However, I really do welcome respectful disagreements on my own blog. I like the perspective. I like knowing that the community is full of intelligent and diverse people, instead a bunch of people who all allegedly think alike.

    The caveat, of course, is that it has to be done in a respectful manner. Anonymous commenters? Not so much.

  3. I hate that people are afraid to respectfully disagree with an opinion expressed for fear of being attacked. I find it sad…but it is a function of the computers allowing us to be somewhat anonymous and therefore people don’t always check their behavior.

    I don’t mind a little dissension on my blog – as long as everyone is respectful. The adoption blog world is so nice to each other that it rarely happens so I get a false sense of security that everyone is nice and warm and fuzzy.

  4. I can barely say I blog yet given I’ve managed about 2 posts in 12 weeks! So I can’t really comment on why I blog although my motivation in starting was to work through some stuff in writing in the hope that it helped. Pity I haven’t followed through – yet.

    I do find it slightly frustrating when some blogs’ comments zone become like message boards where everyone has to be super supportive and dissent when a question is asked or opinions requested is regarded as personal abuse against the blogger. Diagreeing with something doesn’t necessarily mean you are abusing the person with the opposite opinion. I just don’t bother saying anything in those situations. I think it is a shame though when debate gets stifled but as I argue for a living maybe I have a twisted take on dissent.

  5. My least favorite part of the whole blogging thing is when arguments do arise, folks get sneaky and don’t face the issue head on. The blogosphere is no more immune to the “middle school” mentality than the real life world. I hate that folks will make assumptions and then turn their backs on friends for no good reason other than these baseless assumptions. I know that has changed my own blogging voice more than anything.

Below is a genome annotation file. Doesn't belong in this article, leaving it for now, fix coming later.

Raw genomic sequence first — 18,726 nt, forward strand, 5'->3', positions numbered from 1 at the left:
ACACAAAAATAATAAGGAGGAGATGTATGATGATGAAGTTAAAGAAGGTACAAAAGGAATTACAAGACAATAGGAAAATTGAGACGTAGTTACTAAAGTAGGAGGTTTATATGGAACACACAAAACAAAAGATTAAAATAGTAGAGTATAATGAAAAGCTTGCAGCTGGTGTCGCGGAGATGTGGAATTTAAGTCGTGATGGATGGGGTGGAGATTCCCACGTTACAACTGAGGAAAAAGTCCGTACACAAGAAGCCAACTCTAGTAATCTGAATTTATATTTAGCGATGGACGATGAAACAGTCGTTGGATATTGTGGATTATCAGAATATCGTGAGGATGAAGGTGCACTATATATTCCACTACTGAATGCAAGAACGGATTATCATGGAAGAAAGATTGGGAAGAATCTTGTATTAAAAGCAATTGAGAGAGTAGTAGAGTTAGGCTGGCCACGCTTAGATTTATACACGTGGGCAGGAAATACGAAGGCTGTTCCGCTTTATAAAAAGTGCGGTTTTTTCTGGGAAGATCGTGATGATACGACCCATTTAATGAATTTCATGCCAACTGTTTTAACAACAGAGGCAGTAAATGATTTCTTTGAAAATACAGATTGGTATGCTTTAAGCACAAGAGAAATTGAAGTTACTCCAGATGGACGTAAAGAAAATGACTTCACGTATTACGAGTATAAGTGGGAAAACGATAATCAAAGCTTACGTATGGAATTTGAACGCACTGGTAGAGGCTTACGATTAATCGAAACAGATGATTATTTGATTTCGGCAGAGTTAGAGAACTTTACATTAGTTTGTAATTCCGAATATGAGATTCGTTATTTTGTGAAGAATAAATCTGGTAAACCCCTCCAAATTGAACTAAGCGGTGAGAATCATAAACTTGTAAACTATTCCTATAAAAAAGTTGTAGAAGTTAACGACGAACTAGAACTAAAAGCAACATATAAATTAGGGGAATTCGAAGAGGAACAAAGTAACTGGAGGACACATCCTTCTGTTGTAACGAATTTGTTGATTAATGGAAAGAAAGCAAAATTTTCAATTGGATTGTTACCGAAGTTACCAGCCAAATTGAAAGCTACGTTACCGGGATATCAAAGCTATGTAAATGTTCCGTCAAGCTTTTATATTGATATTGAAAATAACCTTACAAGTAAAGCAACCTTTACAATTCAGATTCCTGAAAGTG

6. I often find it hard to comment in a way that is not in line with the tone of the post, too. Most of the time it’s because I’m afraid of things being taken the wrong way. And, like you said, sometimes the blogger doesn’t give you a chance to elaborate on what you said and people just end up with hurt feelings on both sides. So unless I know the blogger well and I know they will give me the benefit of the doubt, it gets hard to say something you think the blogger may not want to hear.

    It’s a shame, really, because so many times I learn much more from those who express an opinion different than mine.

    That being said, tone is such a hard thing to judge with the written word. Sometimes a blogger will write a post because they want the support and not because they want different opinions. Other times, just the opposite. I know I often ask myself before I comment whether the blogger needs the support or a different point of view. If it’s support and I don’t necessarily feel like I can give it, then I just stay silent.

  7. You are right of course, as why would I say otherwise? Heh.

    Ages ago I wrote an extraordinarily vague post about how I hated the gang mentality of certain blog circles – one person dissents and all of a sudden 20 are there to defend them. It’s no wonder most comments are agreeable. You’re never disagreeing with one person, but all the people who jump to their defense. That’s even if you’re being reasonable and untroll-like.

  8. you mean that you are going to go against the trend of only allowing those opinions that match everybody else’s opinions?

    But if we do that, how are we to ever acheive an online utopian society?

    Where is our electric Nirvana if people insist upon individuality?

    I mean…for real!